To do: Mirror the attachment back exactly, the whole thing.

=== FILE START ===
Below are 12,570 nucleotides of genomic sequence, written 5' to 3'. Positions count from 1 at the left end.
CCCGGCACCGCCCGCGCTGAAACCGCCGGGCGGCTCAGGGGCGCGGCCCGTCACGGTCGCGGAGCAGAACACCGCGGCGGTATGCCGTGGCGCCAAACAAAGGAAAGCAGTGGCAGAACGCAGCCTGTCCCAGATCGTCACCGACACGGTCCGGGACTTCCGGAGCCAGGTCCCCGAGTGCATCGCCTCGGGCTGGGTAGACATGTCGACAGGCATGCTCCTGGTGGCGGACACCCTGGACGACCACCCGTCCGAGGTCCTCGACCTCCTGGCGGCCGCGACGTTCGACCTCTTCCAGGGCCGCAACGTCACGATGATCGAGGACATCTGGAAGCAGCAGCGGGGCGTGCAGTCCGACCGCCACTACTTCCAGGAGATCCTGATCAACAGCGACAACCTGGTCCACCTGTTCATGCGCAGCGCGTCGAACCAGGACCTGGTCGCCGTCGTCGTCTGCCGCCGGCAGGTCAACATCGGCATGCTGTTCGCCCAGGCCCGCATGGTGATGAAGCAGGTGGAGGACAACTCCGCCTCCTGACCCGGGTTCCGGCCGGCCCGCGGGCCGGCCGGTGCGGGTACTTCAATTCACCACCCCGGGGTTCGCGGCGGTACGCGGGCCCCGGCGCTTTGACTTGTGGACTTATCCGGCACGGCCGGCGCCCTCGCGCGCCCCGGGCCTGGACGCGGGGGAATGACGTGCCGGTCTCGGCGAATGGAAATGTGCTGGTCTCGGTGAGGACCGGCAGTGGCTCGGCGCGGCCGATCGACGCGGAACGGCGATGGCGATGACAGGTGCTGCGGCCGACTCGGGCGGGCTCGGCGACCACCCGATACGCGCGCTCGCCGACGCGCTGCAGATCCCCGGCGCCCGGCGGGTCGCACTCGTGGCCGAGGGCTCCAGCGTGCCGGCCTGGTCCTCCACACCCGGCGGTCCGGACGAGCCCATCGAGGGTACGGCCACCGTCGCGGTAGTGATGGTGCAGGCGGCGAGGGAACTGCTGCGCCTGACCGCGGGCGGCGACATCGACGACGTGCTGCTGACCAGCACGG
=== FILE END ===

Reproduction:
Below are 12,570 nucleotides of genomic sequence, written 5' to 3'. Positions count from 1 at the left end.
CCCGGCACCGCCCGCGCTGAAACCGCCGGGCGGCTCAGGGGCGCGGCCCGTCACGGTCGCGGAGCAGAACACCGCGGCGGTATGCCGTGGCGCCAAACAAAGGAAAGCAGTGGCAGAACGCAGCCTGTCCCAGATCGTCACCGACACGGTCCGGGACTTCCGGAGCCAGGTCCCCGAGTGCATCGCCTCGGGCTGGGTAGACATGTCGACAGGCATGCTCCTGGTGGCGGACACCCTGGACGACCACCCGTCCGAGGTCCTCGACCTCCTGGCGGCCGCGACGTTCGACCTCTTCCAGGGCCGCAACGTCACGATGATCGAGGACATCTGGAAGCAGCAGCGGGGCGTGCAGTCCGACCGCCACTACTTCCAGGAGATCCTGATCAACAGCGACAACCTGGTCCACCTGTTCATGCGCAGCGCGTCGAACCAGGACCTGGTCGCCGTCGTCGTCTGCCGCCGGCAGGTCAACATCGGCATGCTGTTCGCCCAGGCCCGCATGGTGATGAAGCAGGTGGAGGACAACTCCGCCTCCTGACCCGGGTTCCGGCCGGCCCGCGGGCCGGCCGGTGCGGGTACTTCAATTCACCACCCCGGGGTTCGCGGCGGTACGCGGGCCCCGGCGCTTTGACTTGTGGACTTATCCGGCACGGCCGGCGCCCTCGCGCGCCCCGGGCCTGGACGCGGGGGAATGACGTGCCGGTCTCGGCGAATGGAAATGTGCTGGTCTCGGTGAGGACCGGCAGTGGCTCGGCGCGGCCGATCGACGCGGAACGGCGATGGCGATGACAGGTGCTGCGGCCGACTCGGGCGGGCTCGGCGACCACCCGATACGCGCGCTCGCCGACGCGCTGCAGATCCCCGGCGCCCGGCGGGTCGCACTCGTGGCCGAGGGCTCCAGCGTGCCGGCCTGGTCCTCCACACCCGGCGGTCCGGACGAGCCCATCGAGGGTACGGCCACCGTCGCGGTAGTGATGGTGCAGGCGGCGAGGGAACTGCTGCGCCTGACCGCGGGCGGCGACATCGACGACGTGCTGCTGACCAGCACGG